What No One Is Telling You: How IPO Unicorns Are Made

Risky IPOs, overvalued tech unicorns, and a world without recessions are all in vogue these days as investors make the classic bull assumption that tomorrow will always mirror yesterday.

With the Fed sending more steroids into the longest (and most hated) business cycle on record, one can't blame investors for forgetting about bears and dreaming about unicorns.

But more informed investors may want to have a look under the hood of the mutual funds they hold, for there might be a number of unsavory unicorns wreaking havoc on their money.

So shorten your stirrups, it's a nasty ride... Read more »

The Fed Just Gave You a Buy Signal for These Three Securities

Last week, the Fed rolled out the money printers yet again, to engage in a $60 billion monthly bailout of the Treasury market - specifically in the short-duration (six months or less) T-Bill space.

Annualized, this money-printing adds up to another $720 billion in fiat money creation and nosebleed-level deficit financing.

Holy cow... here we go again. Pure desperation mode at the Fed - and a golden opportunity for those who see right through it.

Let's discuss...

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German Lessons – Dire Warnings from Overseas

Things are falling apart across the Atlantic, and the implications for U.S. investors are now loud and clear.

As an American who grew up on baseball, yet was educated and employed (partly) in Germany with a residence today in France, I suppose it's fair to say I have a global perspective as to both the realities and stereotypes of certain cultural and financial nuances.

As for Germany, well, it conjures up a great deal of stereotypes and ideas, both fair and unfair. I won't defend or address those here.

However, what most of us on both sides of the Atlantic (including the French...) can agree upon is that Germany has a uniquely strong passion for disciplined spending, thrifty saving, and currency risk sensitivity.

This land of Max Weber, along with blunt speak economists like Ludwig von Mises or Walter Eucken, is all too aware (remember Weimar) of what happens when wheel barrels of worthless money are rolled out to solve chronic debt problems.

In short (kurz gesagt): It doesn't work.

Here's why... Read more »

The Ticking Time Bomb that Almost No One Sees Coming

There are just not enough dollars today to meet the fantastic array of nuanced and complex dollar demand in both U.S. and global markets.

This means big, big trouble ahead - and hence money printing at full speed.

How do we know? Well, we've seen this movie before-in fact, we're part of the system that wrote the script.
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Grim Week Bodes Poorly for Your Pocketbook – What to Do Now

Welcome back to What's Happening Now, following a grim week for investors, especially those hanging on for that last evasive yet entirely possible "melt-up" in stocks to come should the Fed print more dollars out of thin air.

Beyond (and more important than) the impeachment proceedings launched in the U.S. last week, China trade negotiations fell off track again as new U.S. threats to contain even passive investing in China, along with Chinese company listings on U.S. Exchanges, were floated.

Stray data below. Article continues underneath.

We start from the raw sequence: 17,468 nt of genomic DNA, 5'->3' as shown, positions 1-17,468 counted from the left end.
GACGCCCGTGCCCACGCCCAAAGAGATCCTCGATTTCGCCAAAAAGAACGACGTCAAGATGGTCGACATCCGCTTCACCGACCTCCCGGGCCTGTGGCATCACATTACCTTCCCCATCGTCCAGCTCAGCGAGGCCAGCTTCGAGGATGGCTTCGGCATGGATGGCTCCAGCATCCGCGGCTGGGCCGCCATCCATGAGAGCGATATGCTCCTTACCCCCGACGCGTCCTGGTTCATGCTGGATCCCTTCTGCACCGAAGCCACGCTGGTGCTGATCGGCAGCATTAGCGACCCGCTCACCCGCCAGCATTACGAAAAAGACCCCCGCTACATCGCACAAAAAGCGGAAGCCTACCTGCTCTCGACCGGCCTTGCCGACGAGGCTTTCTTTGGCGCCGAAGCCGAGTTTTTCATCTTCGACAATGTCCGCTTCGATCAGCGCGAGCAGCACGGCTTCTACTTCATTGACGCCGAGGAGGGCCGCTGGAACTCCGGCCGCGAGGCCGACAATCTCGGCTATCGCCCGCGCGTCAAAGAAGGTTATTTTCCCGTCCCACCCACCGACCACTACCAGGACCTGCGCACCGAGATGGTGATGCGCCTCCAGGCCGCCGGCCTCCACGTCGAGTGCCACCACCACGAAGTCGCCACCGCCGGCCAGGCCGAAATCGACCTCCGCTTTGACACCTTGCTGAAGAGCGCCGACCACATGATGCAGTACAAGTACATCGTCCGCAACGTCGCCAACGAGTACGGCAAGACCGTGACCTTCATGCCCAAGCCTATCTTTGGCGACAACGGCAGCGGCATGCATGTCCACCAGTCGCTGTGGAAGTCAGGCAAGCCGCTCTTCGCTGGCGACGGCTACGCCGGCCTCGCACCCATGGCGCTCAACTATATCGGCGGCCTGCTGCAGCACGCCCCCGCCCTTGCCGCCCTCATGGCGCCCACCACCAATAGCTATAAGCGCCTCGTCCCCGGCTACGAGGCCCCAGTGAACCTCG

A resolution of the trade war would send markets temporarily much higher; as of today, however, such a resolution remains elusive.

In the meantime, U.S. manufacturing data continued to plummet... to below breakeven.

And on the Central Bank front, necessary Fed repo rescues alarmed the U.S. as chaos at the European Central Bank mounted.

In short, a lot is going on and not much of it is objectively good, though further Fed "stimulus" could easily buy us more time and highs.

Let's discuss...

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The Ongoing Repo Question – More Proof of a Rigged to Fail Market

In the wake of last week's repo market panic, I realized that there is much more to be said about its implications - and what it all means for you and your money.

First, let's be clear that the repo market is not the bond market, but rather a clever little corner of the market casino designed to allow major banks and a few other non-bank and quasi-government entities to make short-term (often overnight) loans on an as-needed basis.

With this in mind, many readers have naturally asked why the big banks, so flush with post-2008 reserves, would ever need such "loans."

Additionally, other readers, those admittedly new to the variant and rigged mechanizations between D.C. and Wall Street, have been pondering what all of this sudden (and narrow) repo noise has to do with their own money and the broader risks facing the markets.

Well, the answers will likely tick you off.

As to the first question, you are correct to ponder why the big banks, so flush with reserves, need a repo market's overnight loans at all.

In fact, the blunt truth of the matter is they don't.

Here's why, and here's what's really happening

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What Low Rates Do to Your Favorite Stocks

The relationship between low rates and inflated stock prices is dangerous, and that danger is likely impacting your money.

As market veterans who've seen this movie before, we'd like to make this point stick with another source of entertaining fiction - Netflix.

The company's taken on a frankly disturbing amount of debt, something that even a market darling FAANG stock isn't safe from.

Here's why you should keep an eye on this debt drama... Read more »